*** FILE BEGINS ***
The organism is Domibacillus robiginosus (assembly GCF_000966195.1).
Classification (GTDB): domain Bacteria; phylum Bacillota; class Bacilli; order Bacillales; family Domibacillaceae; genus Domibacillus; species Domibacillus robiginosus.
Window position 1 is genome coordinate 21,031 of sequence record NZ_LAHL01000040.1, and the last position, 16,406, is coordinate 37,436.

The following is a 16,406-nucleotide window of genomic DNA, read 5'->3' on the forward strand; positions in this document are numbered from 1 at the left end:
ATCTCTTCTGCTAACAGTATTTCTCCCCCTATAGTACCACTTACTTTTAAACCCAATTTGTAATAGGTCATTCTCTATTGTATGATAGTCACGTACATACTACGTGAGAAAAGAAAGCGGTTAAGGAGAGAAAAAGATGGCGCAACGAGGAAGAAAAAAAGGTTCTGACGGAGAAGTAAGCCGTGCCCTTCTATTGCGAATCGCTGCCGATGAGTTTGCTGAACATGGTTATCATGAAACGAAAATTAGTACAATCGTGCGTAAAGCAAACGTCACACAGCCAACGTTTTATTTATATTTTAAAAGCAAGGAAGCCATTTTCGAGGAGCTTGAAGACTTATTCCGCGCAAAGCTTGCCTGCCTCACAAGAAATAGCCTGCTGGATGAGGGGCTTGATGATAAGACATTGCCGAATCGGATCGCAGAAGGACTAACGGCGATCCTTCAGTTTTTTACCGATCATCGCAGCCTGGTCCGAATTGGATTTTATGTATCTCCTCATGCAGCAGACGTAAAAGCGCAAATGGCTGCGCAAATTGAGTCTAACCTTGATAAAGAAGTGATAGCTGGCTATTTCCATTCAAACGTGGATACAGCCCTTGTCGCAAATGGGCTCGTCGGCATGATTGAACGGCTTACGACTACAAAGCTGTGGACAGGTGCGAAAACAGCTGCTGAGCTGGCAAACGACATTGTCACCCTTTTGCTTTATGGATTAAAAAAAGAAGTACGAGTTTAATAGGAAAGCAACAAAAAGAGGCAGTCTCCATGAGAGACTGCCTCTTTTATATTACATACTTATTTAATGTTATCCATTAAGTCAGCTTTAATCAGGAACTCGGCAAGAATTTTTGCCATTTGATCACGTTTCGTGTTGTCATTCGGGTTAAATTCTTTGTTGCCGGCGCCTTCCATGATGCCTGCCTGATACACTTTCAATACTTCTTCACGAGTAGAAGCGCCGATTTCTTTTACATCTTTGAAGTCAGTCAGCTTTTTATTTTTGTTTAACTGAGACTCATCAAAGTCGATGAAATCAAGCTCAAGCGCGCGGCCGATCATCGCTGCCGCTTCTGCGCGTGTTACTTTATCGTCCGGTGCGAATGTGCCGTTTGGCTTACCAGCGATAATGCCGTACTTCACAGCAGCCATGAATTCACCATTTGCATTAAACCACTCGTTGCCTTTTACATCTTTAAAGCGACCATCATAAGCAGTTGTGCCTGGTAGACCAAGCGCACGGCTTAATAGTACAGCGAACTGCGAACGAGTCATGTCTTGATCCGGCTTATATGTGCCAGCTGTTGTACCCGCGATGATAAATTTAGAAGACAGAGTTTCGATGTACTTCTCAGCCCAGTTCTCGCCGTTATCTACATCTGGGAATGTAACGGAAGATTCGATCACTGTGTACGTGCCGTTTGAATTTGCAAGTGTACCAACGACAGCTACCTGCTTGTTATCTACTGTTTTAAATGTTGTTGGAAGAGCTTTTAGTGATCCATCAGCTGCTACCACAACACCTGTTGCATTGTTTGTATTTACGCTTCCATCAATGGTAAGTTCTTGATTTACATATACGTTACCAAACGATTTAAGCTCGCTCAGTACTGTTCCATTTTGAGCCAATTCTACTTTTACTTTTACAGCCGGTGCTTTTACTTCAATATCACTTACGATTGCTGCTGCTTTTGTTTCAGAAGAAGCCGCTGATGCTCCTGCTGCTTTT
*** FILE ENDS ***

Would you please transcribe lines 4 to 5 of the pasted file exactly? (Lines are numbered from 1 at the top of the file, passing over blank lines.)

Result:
The following is a 16,406-nucleotide window of genomic DNA, read 5'->3' on the forward strand; positions in this document are numbered from 1 at the left end:
ATCTCTTCTGCTAACAGTATTTCTCCCCCTATAGTACCACTTACTTTTAAACCCAATTTGTAATAGGTCATTCTCTATTGTATGATAGTCACGTACATACTACGTGAGAAAAGAAAGCGGTTAAGGAGAGAAAAAGATGGCGCAACGAGGAAGAAAAAAAGGTTCTGACGGAGAAGTAAGCCGTGCCCTTCTATTGCGAATCGCTGCCGATGAGTTTGCTGAACATGGTTATCATGAAACGAAAATTAGTACAATCGTGCGTAAAGCAAACGTCACACAGCCAACGTTTTATTTATATTTTAAAAGCAAGGAAGCCATTTTCGAGGAGCTTGAAGACTTATTCCGCGCAAAGCTTGCCTGCCTCACAAGAAATAGCCTGCTGGATGAGGGGCTTGATGATAAGACATTGCCGAATCGGATCGCAGAAGGACTAACGGCGATCCTTCAGTTTTTTACCGATCATCGCAGCCTGGTCCGAATTGGATTTTATGTATCTCCTCATGCAGCAGACGTAAAAGCGCAAATGGCTGCGCAAATTGAGTCTAACCTTGATAAAGAAGTGATAGCTGGCTATTTCCATTCAAACGTGGATACAGCCCTTGTCGCAAATGGGCTCGTCGGCATGATTGAACGGCTTACGACTACAAAGCTGTGGACAGGTGCGAAAACAGCTGCTGAGCTGGCAAACGACATTGTCACCCTTTTGCTTTATGGATTAAAAAAAGAAGTACGAGTTTAATAGGAAAGCAACAAAAAGAGGCAGTCTCCATGAGAGACTGCCTCTTTTATATTACATACTTATTTAATGTTATCCATTAAGTCAGCTTTAATCAGGAACTCGGCAAGAATTTTTGCCATTTGATCACGTTTCGTGTTGTCATTCGGGTTAAATTCTTTGTTGCCGGCGCCTTCCATGATGCCTGCCTGATACACTTTCAATACTTCTTCACGAGTAGAAGCGCCGATTTCTTTTACATCTTTGAAGTCAGTCAGCTTTTTATTTTTGTTTAACTGAGACTCATCAAAGTCGATGAAATCAAGCTCAAGCGCGCGGCCGATCATCGCTGCCGCTTCTGCGCGTGTTACTTTATCGTCCGGTGCGAATGTGCCGTTTGGCTTACCAGCGATAATGCCGTACTTCACAGCAGCCATGAATTCACCATTTGCATTAAACCACTCGTTGCCTTTTACATCTTTAAAGCGACCATCATAAGCAGTTGTGCCTGGTAGACCAAGCGCACGGCTTAATAGTACAGCGAACTGCGAACGAGTCATGTCTTGATCCGGCTTATATGTGCCAGCTGTTGTACCCGCGATGATAAATTTAGAAGACAGAGTTTCGATGTACTTCTCAGCCCAGTTCTCGCCGTTATCTACATCTGGGAATGTAACGGAAGATTCGATCACTGTGTACGTGCCGTTTGAATTTGCAAGTGTACCAACGACAGCTACCTGCTTGTTATCTACTGTTTTAAATGTTGTTGGAAGAGCTTTTAGTGATCCATCAGCTGCTACCACAACACCTGTTGCATTGTTTGTATTTACGCTTCCATCAATGGTAAGTTCTTGATTTACATATACGTTACCAAACGATTTAAGCTCGCTCAGTACTGTTCCATTTTGAGCCAATTCTACTTTTACTTTTACAGCCGGTGCTTTTACTTCAATATCACTTACGATTGCTGCTGCTTTTGTTTCAGAAGAAGCCGCTGATGCTCCTGCTGCTTTT